(1) stepwise two-level variation of MOSFET Vth. Is of the same origin as MOSFET 1/f noise, presumably interface charge traps modulate the conductivity of part of the nearby MOSFET channel (the McWorther model).

(2) stepwise variations of rate of a generation center. This is seen in pixels with a random on/off keying of the dark current. the origin seems to be a geometrically close pair of a generation center and a coulomb trap. The coulomb trap’s state modulates the generation center’s rate. Are often seen as the result of displacement damage by proton or other heavy particle radiation.

Signal to noise ratio: Ratio between the signal (in volts) and the noise level (in voltsRMS). By default, it is understood that S and N are considered in the same operation point, but often, marketing oriented people use S at large signal and N at low signal.
saturation (1) The light level (the input quantity) or voltage (the output quantity) at which the pixel has received so much light that its differential response drops to zero.
saturation (2) Property of a color, more or less synonym to spectral purity. unsaturated colors are pale or greyish. Back, white and grey have zero saturation. Maximal saturation occurs for pure spectral colors. The “S” in LHS.
scintillator Material in which X- (also γ and UV-) photons convert into a visible light flash, which are subsequently detected in an underlying image sensor. Examples: GdOS, CsI, NaI, polystyrene, …
sensitivity The desired property of a good sensor. The semantic difference with detectivity and responsivity is not clear. Often sensitivity is intended to express the ratio between voltage signal (V, V/s) versus light flux (W/m2, lx), resulting in units as [V/lx.s] or [V.m2/W.s].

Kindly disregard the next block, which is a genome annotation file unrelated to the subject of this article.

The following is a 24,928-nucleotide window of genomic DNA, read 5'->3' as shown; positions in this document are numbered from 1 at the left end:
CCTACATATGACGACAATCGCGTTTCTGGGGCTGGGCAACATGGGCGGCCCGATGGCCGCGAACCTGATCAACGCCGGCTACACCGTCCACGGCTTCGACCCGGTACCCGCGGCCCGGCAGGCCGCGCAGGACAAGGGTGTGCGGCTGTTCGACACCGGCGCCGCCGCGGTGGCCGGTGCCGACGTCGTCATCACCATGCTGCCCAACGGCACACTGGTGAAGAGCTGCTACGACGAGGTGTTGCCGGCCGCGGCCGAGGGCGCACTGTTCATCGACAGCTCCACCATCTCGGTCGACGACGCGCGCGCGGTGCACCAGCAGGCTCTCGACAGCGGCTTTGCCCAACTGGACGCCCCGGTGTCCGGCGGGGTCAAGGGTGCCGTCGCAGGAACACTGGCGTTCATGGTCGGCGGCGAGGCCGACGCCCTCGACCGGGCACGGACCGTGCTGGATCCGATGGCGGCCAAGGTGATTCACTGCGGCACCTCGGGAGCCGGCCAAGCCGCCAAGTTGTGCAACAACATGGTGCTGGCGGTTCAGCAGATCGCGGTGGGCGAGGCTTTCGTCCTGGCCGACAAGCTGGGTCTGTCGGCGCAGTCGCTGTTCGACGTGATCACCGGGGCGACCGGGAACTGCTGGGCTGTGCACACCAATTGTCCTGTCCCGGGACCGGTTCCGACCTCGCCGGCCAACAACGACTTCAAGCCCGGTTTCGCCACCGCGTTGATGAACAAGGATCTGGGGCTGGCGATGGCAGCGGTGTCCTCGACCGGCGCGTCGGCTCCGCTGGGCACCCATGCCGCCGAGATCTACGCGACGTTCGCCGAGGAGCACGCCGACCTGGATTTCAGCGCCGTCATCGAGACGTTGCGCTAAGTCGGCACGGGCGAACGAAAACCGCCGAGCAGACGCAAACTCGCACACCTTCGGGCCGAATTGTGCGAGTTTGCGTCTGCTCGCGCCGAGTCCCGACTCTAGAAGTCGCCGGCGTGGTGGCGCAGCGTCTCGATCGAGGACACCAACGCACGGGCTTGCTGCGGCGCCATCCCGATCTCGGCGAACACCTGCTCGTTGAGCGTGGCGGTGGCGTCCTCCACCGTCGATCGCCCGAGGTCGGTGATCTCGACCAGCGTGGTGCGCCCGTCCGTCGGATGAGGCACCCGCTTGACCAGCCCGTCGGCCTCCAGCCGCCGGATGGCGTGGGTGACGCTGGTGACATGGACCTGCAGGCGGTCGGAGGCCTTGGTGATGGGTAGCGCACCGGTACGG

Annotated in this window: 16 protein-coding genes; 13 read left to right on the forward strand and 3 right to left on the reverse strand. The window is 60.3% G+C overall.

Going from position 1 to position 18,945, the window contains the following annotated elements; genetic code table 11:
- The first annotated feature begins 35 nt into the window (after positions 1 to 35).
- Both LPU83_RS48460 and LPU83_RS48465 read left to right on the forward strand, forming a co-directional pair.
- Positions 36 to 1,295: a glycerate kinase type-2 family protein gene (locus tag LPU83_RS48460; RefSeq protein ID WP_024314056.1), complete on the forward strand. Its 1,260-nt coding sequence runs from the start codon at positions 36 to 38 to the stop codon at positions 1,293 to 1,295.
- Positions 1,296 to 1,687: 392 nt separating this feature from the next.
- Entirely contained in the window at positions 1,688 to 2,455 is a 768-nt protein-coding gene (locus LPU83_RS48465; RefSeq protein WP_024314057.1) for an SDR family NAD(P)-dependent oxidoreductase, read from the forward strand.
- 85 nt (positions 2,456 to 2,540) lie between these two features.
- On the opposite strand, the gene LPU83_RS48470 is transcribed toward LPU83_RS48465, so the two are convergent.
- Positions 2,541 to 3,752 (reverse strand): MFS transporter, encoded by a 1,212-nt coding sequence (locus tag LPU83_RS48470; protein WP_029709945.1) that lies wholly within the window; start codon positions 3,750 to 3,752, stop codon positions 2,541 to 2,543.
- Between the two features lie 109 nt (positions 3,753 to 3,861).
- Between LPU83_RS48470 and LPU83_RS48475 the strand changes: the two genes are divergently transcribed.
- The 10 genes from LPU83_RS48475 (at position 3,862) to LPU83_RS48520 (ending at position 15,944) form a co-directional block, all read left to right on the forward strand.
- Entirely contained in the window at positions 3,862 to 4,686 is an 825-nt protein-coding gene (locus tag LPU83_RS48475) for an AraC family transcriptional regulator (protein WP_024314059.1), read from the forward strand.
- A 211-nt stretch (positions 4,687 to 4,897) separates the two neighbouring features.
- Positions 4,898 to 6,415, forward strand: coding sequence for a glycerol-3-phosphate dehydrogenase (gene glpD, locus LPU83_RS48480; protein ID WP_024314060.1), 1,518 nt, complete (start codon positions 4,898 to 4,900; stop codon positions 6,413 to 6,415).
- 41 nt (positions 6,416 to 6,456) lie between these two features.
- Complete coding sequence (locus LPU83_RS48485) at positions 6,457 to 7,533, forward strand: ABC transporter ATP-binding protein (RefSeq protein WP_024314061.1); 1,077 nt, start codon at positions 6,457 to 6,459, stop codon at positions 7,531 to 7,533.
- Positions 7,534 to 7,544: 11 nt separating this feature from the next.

sensor “sensing” apparatus. In our world, a circuit that in some way is able to sense the amount of incoming electromagnetic radiation. Most people don’t sense a difference with “detector”.
sequencer Digital circuit that generates the pulse trains that are necessary for the proper operation of an analog imager core.
shot noise The fundamental statistical uncertainty on the amount of photoelectrons that are generated by light falling on a photoreceptor.
SLR Single Lens Reflex (-camera)
smart pixel Pixel with built-in intelligence, which can be analog or digital operators, event triggering, event counters, smart reset, systolic arrays, ADC-in-pixels, etc.
smart sensor Imager combined with logic, on one chip. The chip should interpret, rather than just output, the image contents.
SoC System-on-a-Chip.
SPAD Single Photon Avalanche Diode. See APD. The same as an APD in “Geiger” mode.
spatial noise the generic description of static (non temporal) non uniformities in the imager. The three most prominent components are FPN, PRNU and DSNU. See under these chapters.
SR Spectral Response. Response of a photoreceptor as function of wavelength. In most cases the ratio between the photocurrent and the light power (or: photo current density and light flux). Expressed in [A/W].